TARRYTOWN, N.Y. (CBS 2) — The New York State Department of Labor will open an investigation into the deaths of 2 men in a manhole behind a fire house. A tragedy that appeared to have been entirely preventable.
There were few smiles at the Tarrytown Main Street firehouse Tuesday. The all-volunteer department lost two of its members.
Anthony Ruggiero, 48, and John Kelly, 51, childhood friends, both fell victim to toxic fumes they encountered while in a waste sewer line, 15-feet below ground.
Investigators will try to determine exactly why Ruggiero and Kelly went down the manhole without a breathing apparatus. Most protocols for manhole work require an air monitor, air blowers, safety harnesses and a lost list of rules and regulations to safely enter the space.
Officials said the oxygen levels in the manhole were dangerously low — about 14-percent, and 20.8-percent is needed to sustain life.
Investigators hoped autopsy results would help provide more information on a cause of death for both men. They also want to know whether the men failed to use the proper safety gear or whether they ignored established safety rules, CBS 2’s Tony Aiello reported.
“At this point, I can’t pass judgment on that until all the reports are back,” Village Administrator Michael Blau said.
Blau said Ruggiero had been through so-called “confined space training.” That makes it difficult to understand how Ruggiero could have died while doing sewer work.
The White Plains DPW agreed to show CBS 2 what New York state required in such situations.
First, no one may enter a manhole until the air quality is checked, and then levels must be constantly monitored by a co-worker for methane and other deadly gases.
The worker must go down the hole wearing a harness attached to a winch that can easily be operated by a single safety operator — which makes it easy to rescue the worker if problems develop.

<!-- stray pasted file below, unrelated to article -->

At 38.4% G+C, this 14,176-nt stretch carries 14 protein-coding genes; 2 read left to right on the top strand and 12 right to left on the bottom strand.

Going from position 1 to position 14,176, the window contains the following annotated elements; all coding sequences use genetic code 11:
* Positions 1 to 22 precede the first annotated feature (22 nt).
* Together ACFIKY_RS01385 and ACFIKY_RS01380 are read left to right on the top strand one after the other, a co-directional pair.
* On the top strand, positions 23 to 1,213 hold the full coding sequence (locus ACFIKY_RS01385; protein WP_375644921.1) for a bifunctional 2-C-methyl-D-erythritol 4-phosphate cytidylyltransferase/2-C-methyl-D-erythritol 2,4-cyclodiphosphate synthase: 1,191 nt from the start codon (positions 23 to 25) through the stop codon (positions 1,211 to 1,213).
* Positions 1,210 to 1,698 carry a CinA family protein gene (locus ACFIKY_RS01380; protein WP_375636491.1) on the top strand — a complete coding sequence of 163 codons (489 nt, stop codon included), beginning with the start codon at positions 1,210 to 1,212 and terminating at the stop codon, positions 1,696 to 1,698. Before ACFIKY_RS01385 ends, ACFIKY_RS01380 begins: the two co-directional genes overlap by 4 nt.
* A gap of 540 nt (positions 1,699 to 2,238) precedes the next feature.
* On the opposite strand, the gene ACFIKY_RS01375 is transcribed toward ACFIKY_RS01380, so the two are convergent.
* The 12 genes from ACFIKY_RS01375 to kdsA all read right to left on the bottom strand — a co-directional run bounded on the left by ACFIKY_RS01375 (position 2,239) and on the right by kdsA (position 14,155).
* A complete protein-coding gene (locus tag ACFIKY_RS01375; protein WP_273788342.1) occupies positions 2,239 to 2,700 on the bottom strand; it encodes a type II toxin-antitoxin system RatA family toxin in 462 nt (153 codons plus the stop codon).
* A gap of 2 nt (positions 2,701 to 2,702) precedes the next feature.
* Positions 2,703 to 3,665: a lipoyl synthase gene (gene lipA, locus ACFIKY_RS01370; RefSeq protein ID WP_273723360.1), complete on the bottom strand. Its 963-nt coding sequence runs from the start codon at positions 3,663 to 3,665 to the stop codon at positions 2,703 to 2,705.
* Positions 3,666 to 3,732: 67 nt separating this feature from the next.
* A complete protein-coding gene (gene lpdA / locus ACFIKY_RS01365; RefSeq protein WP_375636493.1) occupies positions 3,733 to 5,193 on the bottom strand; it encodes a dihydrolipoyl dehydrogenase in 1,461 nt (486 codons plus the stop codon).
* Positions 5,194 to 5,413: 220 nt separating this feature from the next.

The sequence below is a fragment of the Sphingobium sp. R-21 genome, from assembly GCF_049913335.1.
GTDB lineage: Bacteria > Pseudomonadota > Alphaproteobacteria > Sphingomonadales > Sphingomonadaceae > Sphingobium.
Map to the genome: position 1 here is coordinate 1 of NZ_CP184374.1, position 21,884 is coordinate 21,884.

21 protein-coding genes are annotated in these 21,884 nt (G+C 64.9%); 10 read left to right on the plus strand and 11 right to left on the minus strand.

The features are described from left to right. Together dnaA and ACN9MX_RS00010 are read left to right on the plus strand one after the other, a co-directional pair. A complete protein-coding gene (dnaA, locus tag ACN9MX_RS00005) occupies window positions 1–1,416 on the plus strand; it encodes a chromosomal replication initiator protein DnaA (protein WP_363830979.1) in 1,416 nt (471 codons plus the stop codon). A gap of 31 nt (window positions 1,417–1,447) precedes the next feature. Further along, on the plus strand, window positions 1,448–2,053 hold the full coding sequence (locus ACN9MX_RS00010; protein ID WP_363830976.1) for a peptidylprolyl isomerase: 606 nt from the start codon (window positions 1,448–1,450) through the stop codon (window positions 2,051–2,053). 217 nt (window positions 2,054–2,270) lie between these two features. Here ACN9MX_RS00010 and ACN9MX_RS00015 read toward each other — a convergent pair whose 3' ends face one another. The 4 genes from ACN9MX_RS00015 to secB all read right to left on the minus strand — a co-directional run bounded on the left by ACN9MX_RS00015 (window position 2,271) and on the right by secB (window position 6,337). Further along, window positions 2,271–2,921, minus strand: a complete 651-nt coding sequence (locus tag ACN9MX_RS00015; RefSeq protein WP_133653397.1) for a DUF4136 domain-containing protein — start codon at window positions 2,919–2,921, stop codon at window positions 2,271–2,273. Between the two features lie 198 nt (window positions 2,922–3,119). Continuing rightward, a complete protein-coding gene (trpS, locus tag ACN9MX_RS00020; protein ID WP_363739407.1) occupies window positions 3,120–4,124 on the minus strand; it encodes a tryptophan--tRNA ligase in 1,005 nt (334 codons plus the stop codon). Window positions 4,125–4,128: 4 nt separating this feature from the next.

Any rescuers who go in must wear a breathing apparatus. However, Kelly did not — rushing into the manhole to help his friend, which eventually cost him his life, Aiello reported.
Police said Ruggiero went down the manhole behind Consolidated Engine Company 77 at around 6:30 p.m. Monday in his capacity as a Department of Public Works foreman to checkout a nearby blockage.
When he didn’t come back up, Kelly went down after him. He was also overcome by the toxic fumes and lost consciousness.
“We had them out of the hole, 10, 15 minutes – and they were on their way to the hospital,” said Chief John McGee of the Tarrytown F.D.
Tuesday, members of the community remembered the two men.
“They’re good members of the Tarrytown municipal family…Anthony had two daughters and John had one daughter. And it’s going to be a great loss,” Blau said.
“Our prayers go out to the families of these two men, who were doing their jobs. One of them a firefighter acting heroically trying to save the other one,” said Drew Fixell, Tarrytown mayor.
“The firefighters and the public works people who are here – when they heard – they were truly broken up. These were good good men, and they have friends throughout the community,” Blau said.